In psychiatry, people with addiction represent one of the largest patient groups in percentage terms.
For people with substance problems, authoritarian prescriptions to change or abstain from consumption often do not achieve sustainable change,1 because the patient remains what he or she is, addicted.2 In terms of high-risk drug use, poly-drug use (use of several substance groups) involving opioids plays the central role in Austria. Currently, there are between 31,000 and 37,000 people in Austria with high-risk opioid use, mostly in combination with other illicit drugs, alcohol and psychopharmaceuticals. 9,300 to 14,800 are predominantly injecting users.3
Substitution therapy is the treatment of choice for opioid dependence and an extension to abstinence-oriented forms of treatment. The treatment goals are freedom from symptoms, a good quality of life in the family, partnership and parenthood, the ability to work and learn, success in education and career, as well as the prevention of complications and “risk reduction”,2 which can be individually achieved by the patient in the context of substitution treatment in close cooperation with the treating physician with the available active substances.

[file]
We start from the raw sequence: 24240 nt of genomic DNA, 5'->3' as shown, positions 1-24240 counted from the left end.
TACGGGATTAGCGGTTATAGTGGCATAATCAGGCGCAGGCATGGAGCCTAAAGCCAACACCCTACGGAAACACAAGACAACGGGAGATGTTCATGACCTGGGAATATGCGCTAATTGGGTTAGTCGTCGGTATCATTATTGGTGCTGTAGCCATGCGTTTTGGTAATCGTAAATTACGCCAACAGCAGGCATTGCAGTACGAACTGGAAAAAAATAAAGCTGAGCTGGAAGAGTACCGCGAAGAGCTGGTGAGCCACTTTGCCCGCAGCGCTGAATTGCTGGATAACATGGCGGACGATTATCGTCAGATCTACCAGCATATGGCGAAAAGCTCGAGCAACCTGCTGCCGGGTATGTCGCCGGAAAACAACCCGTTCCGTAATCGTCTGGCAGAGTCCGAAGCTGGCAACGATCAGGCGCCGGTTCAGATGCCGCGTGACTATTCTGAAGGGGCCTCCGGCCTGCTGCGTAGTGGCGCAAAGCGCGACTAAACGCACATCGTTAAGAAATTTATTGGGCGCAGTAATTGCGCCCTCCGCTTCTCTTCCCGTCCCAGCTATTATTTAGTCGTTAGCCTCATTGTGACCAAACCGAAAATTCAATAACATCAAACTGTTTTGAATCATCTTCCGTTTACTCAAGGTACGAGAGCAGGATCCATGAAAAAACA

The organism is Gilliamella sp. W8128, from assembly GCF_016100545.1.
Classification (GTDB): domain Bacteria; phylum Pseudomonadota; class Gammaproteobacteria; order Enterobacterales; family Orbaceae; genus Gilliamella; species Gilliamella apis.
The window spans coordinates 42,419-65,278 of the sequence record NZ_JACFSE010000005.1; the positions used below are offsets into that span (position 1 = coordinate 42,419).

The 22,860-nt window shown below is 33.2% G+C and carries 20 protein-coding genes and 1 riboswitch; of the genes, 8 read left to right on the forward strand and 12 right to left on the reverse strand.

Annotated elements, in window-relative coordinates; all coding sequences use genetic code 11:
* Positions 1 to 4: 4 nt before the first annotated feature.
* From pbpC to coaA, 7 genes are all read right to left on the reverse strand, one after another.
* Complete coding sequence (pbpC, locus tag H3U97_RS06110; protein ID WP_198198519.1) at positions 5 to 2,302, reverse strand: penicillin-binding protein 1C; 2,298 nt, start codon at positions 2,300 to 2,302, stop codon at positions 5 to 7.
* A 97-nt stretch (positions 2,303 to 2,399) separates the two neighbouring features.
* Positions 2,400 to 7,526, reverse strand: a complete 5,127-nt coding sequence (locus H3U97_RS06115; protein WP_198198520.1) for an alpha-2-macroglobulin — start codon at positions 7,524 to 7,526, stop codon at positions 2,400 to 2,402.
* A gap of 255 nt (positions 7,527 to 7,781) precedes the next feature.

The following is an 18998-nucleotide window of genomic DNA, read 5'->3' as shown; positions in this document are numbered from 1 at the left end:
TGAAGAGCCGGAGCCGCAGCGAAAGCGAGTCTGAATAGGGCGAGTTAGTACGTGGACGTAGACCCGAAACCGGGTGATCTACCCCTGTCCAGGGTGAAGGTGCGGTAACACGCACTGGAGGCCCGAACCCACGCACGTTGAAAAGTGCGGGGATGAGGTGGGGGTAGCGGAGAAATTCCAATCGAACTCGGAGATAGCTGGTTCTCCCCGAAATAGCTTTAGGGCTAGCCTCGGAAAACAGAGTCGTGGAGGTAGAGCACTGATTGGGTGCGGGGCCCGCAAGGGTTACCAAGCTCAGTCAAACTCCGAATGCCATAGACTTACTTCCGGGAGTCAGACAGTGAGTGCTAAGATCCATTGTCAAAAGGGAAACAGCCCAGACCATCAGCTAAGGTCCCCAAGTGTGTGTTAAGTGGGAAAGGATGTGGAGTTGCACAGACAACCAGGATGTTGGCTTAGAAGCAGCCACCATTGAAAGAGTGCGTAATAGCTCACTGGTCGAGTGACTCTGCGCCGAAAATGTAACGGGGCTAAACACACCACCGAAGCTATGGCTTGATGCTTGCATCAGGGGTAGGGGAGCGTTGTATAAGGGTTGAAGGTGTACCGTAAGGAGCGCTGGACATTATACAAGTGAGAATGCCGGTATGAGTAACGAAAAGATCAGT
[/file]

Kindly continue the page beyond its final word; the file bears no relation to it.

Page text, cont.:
1 Kurz M. Addiction – diagnosis and therapy. Psychopraxis, 2011, 5-6: 21-24.
2 Haltmayer H. et al. Consensus statement “Substitution-assisted treatment of opioid addicts.” Addiction Medicine Forsch. Prax., 2009, 11: 281-297.
3 Austrian Federal Institute of Public Health. Report on the drug situation 2020. Gesundheit Österreich GmbH Vienna, 2020. https://www.sozialministerium.at/Themen/Gesundheit/Drogen-und-Sucht/Suchtmittel-NPS-Drogenausgangsstoffe/Berichte-und-Statistiken/Berichte-zur-Drogensituation-in-%C3%96sterreich.html (accessed: 03.2021).